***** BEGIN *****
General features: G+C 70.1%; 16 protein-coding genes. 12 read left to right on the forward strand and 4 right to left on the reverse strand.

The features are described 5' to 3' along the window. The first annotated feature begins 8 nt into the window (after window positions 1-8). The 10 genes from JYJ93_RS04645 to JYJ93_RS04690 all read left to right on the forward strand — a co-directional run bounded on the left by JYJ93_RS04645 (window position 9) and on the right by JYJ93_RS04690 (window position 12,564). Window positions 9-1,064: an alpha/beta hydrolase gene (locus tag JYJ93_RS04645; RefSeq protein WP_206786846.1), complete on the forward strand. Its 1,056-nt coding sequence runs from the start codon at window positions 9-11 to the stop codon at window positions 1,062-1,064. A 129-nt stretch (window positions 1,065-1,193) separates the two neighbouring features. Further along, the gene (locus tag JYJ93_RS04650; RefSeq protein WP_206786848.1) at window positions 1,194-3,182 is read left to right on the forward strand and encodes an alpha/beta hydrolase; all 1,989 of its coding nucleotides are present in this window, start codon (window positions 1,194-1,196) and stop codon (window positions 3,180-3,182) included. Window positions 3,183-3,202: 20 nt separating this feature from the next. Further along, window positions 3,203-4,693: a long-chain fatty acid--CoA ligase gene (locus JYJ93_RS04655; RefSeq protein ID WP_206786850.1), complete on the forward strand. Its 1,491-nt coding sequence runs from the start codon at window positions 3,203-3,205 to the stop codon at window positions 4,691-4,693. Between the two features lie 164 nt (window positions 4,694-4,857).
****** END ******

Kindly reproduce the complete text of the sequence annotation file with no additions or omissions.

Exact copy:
General features: G+C 70.1%; 16 protein-coding genes. 12 read left to right on the forward strand and 4 right to left on the reverse strand.

The features are described 5' to 3' along the window. The first annotated feature begins 8 nt into the window (after window positions 1-8). The 10 genes from JYJ93_RS04645 to JYJ93_RS04690 all read left to right on the forward strand — a co-directional run bounded on the left by JYJ93_RS04645 (window position 9) and on the right by JYJ93_RS04690 (window position 12,564). Window positions 9-1,064: an alpha/beta hydrolase gene (locus tag JYJ93_RS04645; RefSeq protein WP_206786846.1), complete on the forward strand. Its 1,056-nt coding sequence runs from the start codon at window positions 9-11 to the stop codon at window positions 1,062-1,064. A 129-nt stretch (window positions 1,065-1,193) separates the two neighbouring features. Further along, the gene (locus tag JYJ93_RS04650; RefSeq protein WP_206786848.1) at window positions 1,194-3,182 is read left to right on the forward strand and encodes an alpha/beta hydrolase; all 1,989 of its coding nucleotides are present in this window, start codon (window positions 1,194-1,196) and stop codon (window positions 3,180-3,182) included. Window positions 3,183-3,202: 20 nt separating this feature from the next. Further along, window positions 3,203-4,693: a long-chain fatty acid--CoA ligase gene (locus JYJ93_RS04655; RefSeq protein ID WP_206786850.1), complete on the forward strand. Its 1,491-nt coding sequence runs from the start codon at window positions 3,203-3,205 to the stop codon at window positions 4,691-4,693. Between the two features lie 164 nt (window positions 4,694-4,857).